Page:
The neo-gothic St Peter's Church, Worlitz

Uwe Quilitzsch, curator at Wörlitz, was extremely generous with his time.  Late in the afternoon, we met at the entrance to the very snowy park, and as more snow began to fall he explained that the links between Wörlitz and England were very strong during the eighteenth century.  England was seen as the centre of the Enlightenment, and interest in Cook's voyages of discovery was Europe-wide.  Prince Leopold met the Forsters in London after the second voyage, and the Forsters presented him with a collection of objects.  On return to Wörlitz, the collection was displayed in the house for several years, until the Otaheite Pavilion was built in the grounds and the collection was moved there.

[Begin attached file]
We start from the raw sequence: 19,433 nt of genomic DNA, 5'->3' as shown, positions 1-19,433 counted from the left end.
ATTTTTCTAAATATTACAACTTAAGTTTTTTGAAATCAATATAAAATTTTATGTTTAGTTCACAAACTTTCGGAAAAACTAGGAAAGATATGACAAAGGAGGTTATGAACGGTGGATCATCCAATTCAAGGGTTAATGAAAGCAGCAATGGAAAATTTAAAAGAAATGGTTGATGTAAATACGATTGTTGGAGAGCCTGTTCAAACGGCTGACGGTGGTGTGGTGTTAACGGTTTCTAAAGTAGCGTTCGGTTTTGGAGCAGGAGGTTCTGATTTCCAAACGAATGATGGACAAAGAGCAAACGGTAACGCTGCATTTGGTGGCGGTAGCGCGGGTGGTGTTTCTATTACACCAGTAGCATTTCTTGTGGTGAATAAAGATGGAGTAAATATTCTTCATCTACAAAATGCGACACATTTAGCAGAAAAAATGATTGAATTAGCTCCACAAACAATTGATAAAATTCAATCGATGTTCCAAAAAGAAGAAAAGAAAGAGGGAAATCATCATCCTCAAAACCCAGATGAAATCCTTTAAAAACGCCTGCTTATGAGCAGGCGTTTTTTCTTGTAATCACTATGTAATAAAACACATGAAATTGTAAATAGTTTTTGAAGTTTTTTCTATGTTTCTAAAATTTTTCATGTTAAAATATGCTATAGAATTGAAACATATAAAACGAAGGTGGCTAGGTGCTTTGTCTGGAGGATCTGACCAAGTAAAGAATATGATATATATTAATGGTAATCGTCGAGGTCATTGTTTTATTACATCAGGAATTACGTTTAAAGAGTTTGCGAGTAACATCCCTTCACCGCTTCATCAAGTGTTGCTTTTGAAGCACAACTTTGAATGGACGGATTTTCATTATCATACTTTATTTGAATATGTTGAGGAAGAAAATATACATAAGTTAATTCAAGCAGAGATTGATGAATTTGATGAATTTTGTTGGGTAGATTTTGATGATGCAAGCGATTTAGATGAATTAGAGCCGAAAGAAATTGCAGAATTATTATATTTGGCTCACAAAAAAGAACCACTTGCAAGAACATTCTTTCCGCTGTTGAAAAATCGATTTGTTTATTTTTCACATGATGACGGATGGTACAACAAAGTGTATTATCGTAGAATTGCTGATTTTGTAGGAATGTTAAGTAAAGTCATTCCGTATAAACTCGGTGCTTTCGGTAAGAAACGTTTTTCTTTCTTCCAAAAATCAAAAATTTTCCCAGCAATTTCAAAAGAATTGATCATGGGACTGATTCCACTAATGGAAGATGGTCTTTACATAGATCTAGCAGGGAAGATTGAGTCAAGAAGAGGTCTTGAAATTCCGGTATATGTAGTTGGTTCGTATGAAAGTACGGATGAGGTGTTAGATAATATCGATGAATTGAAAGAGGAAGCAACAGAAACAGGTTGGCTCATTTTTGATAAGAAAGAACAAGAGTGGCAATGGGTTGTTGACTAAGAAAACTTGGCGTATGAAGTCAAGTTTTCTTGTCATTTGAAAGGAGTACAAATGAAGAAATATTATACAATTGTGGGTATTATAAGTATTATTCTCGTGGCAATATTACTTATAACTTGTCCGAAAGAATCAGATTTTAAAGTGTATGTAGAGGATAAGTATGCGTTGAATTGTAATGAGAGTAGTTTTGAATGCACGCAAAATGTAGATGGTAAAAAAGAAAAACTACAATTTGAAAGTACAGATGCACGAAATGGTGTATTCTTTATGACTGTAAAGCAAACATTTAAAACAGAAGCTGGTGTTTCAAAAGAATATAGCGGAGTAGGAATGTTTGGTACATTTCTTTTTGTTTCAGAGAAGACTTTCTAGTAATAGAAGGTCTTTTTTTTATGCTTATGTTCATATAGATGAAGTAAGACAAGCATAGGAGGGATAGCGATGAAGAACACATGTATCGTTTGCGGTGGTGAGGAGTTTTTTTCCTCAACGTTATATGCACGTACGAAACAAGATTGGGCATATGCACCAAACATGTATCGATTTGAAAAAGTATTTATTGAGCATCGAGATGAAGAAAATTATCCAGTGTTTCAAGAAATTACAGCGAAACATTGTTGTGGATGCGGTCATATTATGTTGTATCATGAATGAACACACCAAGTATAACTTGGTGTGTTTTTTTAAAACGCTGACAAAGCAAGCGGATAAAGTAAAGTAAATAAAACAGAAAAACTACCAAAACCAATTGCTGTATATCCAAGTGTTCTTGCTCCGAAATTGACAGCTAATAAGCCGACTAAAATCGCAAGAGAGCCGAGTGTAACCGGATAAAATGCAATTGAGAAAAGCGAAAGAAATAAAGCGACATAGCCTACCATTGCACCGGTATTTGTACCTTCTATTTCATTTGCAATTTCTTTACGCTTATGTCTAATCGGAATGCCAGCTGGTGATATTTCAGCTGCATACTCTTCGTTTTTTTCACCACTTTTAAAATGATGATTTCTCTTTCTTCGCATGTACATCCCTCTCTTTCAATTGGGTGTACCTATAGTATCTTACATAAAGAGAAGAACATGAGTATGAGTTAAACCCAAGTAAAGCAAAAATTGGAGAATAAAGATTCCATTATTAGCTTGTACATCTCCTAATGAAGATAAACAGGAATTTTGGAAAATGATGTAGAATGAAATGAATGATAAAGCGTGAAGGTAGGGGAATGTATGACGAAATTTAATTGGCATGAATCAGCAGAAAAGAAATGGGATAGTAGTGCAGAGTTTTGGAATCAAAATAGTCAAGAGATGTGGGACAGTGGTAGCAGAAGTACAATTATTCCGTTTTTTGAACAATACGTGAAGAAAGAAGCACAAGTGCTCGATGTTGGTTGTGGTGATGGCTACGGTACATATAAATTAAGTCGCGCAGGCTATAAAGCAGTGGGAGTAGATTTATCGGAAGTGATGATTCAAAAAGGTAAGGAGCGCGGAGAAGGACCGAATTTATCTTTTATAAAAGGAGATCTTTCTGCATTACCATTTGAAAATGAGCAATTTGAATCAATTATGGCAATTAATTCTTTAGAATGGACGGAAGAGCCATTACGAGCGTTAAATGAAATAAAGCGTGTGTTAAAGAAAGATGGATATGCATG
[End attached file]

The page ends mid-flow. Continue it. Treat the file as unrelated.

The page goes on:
The Otaheite Pavilion - built on a bridge

Entrance to the Otaheite Pavilion

The landscape of the gardens echoed the importance of the South Seas collection - the 'Rousseau Island' in one of the lakes imitated the island in Ermenonville where the philosopher was buried, and brought to mind in the viewer Rousseau's ideas about the earthly paradise of the South Sea Islands.  This was reinforced by the maze, where the goal was an oval space, 'Paradise', decorated with potted orange trees, the golden fruit of a Pacific Eden.

The collections were on display in the Otaheite Pavilion until the 1920s, when they were removed and taken back to the Schloss.  For the last 30 years they have been in storage in the nearby city of Dessau, which is where we went the next morning.